The other thing is that especially on the cloud side, the innovation curve is much faster. We release software every month, every quarter; we add new functionality, and customers are very excited to avail themselves of this functionality. But the real problem in the past was that integration doesn’t catch up with the innovation. So what we have done is we have synchronised our release cycles with SAP, S/4HANA and Ariba, both from an application and network perspective, so that when new innovation is available, it’s automatically added to our integration. So there is no waiting for customers to absorb that innovation.
That’s the beauty of having early access to SAP products: we have the ability to synchronise releases across various products because we own a whole lot of those. So the absorption of innovation from the customer point of view is much sooner than it had been in the past with other vendors.
ISAP: That’s helpful for customers who are pretty much wall-to-wall SAP, but what about other customers – how does the integration work for them?
SA: We have over 100 integration points and we have over 5000 feeds that we integrate. With the Cloud Integration Gateway, that integration is available for other ERPs as well – for Oracle, for Peoplesoft and for Quickbooks, because we know there are some customers, especially on the SME side, and some suppliers with smaller supply base, that use lower-end ERPs. Having a cloud-based integration gateway means it’s not file-based. We go with the industry standard that Ariba actually pioneered 20 years ago, called CXML, which is a commerce standard which is adopted in the industry. That common standard helps us in exposing those integration points, in the procurement products as well as some of the newer innovations that we’ve done in supply chain, payments, supply chain financing – all those business processes are available as part of that integration story.
ISAP: What’s ahead from here for SAP Ariba?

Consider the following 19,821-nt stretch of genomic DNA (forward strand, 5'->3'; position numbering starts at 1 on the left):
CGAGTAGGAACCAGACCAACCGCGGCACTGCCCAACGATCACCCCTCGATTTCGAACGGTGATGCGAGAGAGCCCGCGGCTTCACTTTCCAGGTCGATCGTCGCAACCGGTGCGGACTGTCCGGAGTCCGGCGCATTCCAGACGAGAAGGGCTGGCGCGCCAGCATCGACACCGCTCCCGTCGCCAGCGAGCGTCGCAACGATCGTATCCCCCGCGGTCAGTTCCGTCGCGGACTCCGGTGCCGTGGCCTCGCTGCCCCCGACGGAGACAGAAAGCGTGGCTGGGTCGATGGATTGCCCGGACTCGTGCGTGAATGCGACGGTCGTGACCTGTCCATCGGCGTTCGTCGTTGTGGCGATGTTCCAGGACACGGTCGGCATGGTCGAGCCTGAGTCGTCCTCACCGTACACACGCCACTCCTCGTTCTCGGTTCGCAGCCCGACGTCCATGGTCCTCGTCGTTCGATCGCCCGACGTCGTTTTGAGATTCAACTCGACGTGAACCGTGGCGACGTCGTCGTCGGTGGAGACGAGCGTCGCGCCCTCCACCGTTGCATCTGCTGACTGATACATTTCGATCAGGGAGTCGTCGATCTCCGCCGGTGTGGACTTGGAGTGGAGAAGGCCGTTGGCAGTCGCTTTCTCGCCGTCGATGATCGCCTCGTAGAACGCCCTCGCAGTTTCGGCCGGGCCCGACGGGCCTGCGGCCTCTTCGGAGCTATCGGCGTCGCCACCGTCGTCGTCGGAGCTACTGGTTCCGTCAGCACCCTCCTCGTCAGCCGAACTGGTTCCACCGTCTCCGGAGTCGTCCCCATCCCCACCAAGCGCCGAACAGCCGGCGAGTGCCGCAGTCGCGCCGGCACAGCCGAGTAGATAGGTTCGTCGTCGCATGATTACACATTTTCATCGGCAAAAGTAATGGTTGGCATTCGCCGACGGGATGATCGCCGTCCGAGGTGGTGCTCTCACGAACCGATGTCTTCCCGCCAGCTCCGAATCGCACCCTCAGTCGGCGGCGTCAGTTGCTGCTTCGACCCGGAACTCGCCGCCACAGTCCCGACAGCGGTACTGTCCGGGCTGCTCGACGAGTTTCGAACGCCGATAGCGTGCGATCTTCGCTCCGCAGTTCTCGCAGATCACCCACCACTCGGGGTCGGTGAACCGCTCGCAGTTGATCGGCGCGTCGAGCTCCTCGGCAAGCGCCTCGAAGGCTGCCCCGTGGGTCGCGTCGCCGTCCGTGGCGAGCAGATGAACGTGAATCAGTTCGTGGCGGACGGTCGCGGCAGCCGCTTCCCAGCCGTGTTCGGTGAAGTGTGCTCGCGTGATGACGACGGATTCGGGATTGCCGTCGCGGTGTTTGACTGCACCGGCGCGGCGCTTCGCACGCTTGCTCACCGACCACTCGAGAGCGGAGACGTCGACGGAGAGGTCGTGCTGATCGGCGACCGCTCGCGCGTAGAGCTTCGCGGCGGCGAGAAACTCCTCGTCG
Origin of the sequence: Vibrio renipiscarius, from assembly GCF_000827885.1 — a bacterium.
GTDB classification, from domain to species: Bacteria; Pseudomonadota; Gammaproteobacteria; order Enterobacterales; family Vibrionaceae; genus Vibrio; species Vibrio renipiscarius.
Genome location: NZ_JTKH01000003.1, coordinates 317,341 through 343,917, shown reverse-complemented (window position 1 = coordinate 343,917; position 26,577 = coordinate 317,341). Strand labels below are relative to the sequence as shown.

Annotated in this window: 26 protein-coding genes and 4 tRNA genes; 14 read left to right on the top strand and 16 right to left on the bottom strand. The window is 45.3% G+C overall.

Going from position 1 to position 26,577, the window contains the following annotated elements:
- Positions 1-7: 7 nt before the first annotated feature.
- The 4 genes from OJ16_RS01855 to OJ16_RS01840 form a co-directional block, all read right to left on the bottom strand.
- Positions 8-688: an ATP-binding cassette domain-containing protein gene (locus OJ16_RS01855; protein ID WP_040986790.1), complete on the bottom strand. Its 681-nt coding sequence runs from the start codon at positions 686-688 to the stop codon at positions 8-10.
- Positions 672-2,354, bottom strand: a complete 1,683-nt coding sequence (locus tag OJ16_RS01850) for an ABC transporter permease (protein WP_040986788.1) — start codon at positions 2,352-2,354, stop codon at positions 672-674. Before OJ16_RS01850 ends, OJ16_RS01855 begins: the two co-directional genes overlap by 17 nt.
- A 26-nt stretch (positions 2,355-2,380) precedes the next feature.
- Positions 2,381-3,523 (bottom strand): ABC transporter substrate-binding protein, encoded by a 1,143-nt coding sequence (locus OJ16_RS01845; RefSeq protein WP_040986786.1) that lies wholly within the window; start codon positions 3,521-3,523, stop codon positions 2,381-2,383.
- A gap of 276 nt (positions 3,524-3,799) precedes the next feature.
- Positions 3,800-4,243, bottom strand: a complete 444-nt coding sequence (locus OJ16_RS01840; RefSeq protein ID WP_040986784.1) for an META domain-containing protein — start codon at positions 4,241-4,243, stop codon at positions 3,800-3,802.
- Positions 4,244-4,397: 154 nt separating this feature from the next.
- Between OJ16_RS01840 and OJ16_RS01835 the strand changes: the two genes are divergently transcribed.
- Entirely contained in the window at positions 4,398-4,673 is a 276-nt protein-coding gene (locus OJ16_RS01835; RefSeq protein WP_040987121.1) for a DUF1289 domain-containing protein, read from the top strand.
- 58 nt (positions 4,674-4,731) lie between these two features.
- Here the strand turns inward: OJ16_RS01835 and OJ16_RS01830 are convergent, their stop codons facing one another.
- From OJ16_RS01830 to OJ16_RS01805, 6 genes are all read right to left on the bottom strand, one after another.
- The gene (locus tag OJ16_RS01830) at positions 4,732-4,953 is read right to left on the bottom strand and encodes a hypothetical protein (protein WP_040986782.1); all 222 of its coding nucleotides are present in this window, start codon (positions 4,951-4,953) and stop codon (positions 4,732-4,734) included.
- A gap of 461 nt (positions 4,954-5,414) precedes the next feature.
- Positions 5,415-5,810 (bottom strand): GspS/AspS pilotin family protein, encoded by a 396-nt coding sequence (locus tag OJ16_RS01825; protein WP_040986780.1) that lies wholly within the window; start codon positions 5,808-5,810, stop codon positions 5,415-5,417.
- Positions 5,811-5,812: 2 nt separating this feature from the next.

SA: There will definitely be more business processes that we want to integrate more tightly. I think supply chain is a huge opportunity for us. Managing that whole supply chain end-to-end all the way from demand and forecasting to building the products, delivery and quality is a big opportunity for us, and we have invested quite a bit and we’ll continue to do that.
We have a fantastic B2B payment system that’s been adopted across SAP. This is making sure that wherever the payment is initiated, we have an end-to-end process covered in this payment process. We also want to extend it into the financing side, so today we have multisource financing companies that finance our suppliers and buyers – we want to have integration for those and will continue to take that global. Asia, Europe and South America have different requirements in terms of how to handle taxes and legalisation, so we want to accommodate business processes which are local to specific regions.
We also want to continue to expose our Cloud Integration Gateway as a platform for all kinds of integration, whether it’s the Internet of Things, blockchain, logistics, supply chain payments, finance – that’s where you will see a lot of innovation coming out, both from the product side as well as the integration side.
We want to make sure that both buyers and suppliers are realising the value by having this seamless integration. We want to connect various networks – whether they are pharma networks or healthcare or banking – seamlessly through our integration gateway as well. So the strategy and vision around integration is not just limited to ERP integration, it’s going beyond connecting the world and commerce across the globe for various trading partners in the industry.
SAP Ariba’s Cloud Integration Gateway, powered by SAP HANA Cloud Integration, is now available for all customers.